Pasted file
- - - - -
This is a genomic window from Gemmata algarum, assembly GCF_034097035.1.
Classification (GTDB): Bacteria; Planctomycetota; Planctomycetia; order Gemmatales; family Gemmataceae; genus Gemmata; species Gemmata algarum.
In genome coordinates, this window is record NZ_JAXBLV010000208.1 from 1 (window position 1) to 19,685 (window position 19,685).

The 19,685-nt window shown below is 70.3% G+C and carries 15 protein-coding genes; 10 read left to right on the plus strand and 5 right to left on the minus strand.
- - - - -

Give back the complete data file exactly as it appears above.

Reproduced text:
This is a genomic window from Gemmata algarum, assembly GCF_034097035.1.
Classification (GTDB): Bacteria; Planctomycetota; Planctomycetia; order Gemmatales; family Gemmataceae; genus Gemmata; species Gemmata algarum.
In genome coordinates, this window is record NZ_JAXBLV010000208.1 from 1 (window position 1) to 19,685 (window position 19,685).

The 19,685-nt window shown below is 70.3% G+C and carries 15 protein-coding genes; 10 read left to right on the plus strand and 5 right to left on the minus strand.